November 15, 2000 (217) 782-4648
Chicago – The Illinois State Board of Education is on track to begin offering classes in January through the state’s first Virtual High School.
The State Board at its regular monthly meeting today reviewed the status of ongoing work to provide on-line learning opportunities for students and teachers. Courses will be phased in.
When fully operational, the Illinois Virtual High School could serve as many as 600,000 students who do not have access to college-level and special interest courses in their home districts.
State Superintendent Glenn W. McGee praised Governor George Ryan’s visionary leadership that led to the creation of the Virtual High School.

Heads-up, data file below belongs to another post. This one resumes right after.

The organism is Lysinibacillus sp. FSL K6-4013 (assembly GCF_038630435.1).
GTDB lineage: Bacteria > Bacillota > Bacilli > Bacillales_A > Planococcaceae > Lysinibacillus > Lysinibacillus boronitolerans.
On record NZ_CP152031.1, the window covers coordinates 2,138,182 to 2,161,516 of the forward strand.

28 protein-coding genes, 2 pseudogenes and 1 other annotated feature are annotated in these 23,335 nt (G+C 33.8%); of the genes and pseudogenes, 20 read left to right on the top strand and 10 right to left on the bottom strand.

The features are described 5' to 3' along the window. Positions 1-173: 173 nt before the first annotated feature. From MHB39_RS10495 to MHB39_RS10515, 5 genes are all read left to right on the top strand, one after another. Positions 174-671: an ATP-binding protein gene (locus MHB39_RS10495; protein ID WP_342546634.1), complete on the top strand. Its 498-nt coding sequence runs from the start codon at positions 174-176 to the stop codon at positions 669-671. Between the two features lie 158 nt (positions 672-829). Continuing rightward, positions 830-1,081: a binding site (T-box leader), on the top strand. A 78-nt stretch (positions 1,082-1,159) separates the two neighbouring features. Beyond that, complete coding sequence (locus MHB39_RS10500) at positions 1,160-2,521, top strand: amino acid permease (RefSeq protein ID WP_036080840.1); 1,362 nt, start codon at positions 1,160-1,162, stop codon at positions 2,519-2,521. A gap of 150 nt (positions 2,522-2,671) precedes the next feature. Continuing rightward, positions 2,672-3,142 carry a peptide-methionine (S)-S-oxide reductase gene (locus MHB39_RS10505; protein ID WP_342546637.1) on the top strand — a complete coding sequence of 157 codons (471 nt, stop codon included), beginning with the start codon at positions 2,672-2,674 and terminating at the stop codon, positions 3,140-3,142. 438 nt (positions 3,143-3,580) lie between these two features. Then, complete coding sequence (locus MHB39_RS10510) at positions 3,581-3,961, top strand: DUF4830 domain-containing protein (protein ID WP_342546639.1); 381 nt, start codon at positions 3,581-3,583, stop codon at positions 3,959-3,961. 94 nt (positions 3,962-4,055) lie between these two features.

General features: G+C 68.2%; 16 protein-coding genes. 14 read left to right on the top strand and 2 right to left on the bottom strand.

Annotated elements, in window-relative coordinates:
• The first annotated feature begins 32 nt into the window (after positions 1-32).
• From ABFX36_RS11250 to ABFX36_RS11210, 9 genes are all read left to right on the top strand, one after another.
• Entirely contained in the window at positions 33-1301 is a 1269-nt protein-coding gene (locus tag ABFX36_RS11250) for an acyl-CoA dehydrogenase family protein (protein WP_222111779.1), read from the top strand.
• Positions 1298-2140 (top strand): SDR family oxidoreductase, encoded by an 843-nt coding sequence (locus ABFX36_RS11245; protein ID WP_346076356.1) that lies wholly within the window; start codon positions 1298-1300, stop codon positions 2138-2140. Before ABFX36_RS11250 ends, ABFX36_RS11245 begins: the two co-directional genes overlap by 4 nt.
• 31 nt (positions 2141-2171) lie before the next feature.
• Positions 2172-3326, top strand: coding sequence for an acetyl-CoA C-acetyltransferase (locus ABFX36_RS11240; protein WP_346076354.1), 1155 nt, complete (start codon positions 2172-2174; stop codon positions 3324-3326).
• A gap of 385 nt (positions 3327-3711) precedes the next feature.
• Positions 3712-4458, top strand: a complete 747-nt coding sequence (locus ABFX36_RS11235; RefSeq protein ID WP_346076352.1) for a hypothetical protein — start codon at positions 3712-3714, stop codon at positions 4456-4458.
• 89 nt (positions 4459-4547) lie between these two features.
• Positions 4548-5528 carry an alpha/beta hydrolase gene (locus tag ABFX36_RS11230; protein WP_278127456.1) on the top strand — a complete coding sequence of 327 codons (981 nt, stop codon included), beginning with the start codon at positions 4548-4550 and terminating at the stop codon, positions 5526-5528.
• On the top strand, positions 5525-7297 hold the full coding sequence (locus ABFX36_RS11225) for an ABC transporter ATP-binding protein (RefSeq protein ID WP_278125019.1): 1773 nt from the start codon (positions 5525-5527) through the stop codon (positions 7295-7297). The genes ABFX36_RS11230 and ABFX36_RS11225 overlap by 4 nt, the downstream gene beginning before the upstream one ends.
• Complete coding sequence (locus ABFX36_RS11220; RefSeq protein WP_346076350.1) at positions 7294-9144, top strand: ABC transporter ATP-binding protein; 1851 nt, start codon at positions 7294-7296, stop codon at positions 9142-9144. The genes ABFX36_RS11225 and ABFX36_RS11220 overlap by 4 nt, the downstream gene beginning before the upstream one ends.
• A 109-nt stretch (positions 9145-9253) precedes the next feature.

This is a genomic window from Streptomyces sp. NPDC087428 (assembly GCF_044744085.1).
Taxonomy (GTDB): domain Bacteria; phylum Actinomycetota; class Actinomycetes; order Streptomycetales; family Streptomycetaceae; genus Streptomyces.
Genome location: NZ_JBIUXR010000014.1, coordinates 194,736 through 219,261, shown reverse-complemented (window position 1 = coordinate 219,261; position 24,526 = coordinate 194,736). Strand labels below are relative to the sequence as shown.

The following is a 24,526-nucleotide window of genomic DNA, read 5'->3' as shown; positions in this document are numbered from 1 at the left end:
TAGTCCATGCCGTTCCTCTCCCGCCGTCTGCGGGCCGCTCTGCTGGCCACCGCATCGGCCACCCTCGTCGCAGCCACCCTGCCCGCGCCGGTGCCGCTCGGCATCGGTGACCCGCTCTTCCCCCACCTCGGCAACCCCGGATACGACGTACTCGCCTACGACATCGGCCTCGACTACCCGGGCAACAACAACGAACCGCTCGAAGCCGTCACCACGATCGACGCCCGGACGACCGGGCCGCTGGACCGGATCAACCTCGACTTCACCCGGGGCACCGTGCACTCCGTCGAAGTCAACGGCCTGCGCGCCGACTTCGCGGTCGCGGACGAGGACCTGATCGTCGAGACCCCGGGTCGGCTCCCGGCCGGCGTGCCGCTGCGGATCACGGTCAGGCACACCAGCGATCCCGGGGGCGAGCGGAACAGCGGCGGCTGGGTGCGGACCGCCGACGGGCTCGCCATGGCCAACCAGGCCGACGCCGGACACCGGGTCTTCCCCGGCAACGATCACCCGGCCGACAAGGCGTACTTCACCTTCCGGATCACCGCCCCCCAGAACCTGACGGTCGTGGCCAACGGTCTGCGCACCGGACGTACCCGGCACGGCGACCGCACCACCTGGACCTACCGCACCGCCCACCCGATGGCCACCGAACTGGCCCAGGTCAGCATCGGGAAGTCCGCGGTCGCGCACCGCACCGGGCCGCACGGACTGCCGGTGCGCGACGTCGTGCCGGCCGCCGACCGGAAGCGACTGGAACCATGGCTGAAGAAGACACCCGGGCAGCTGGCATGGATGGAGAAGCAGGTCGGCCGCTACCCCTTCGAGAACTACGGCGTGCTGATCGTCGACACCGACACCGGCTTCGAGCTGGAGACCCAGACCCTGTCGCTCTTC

The planned Virtual High School answers a need expressed by many students including several at the June 22 Schoolhouse Meeting held in Effingham. At that meeting, some students told McGee that they need more and better academic opportunities.
Students need academic choices that will better prepare them for higher education, including more electives and college preparatory courses and a greater use of distance learning, the students told McGee.
State Board staff has completed and are analyzing a formal needs assessment and are working to find teachers with experience and interest in on-line instruction.
Preliminary budget numbers are also being prepared that will include staff, contractual, teacher training, course development and procurement costs. Virtual High School budgets in other states range from $1.5 million to $18 million annually.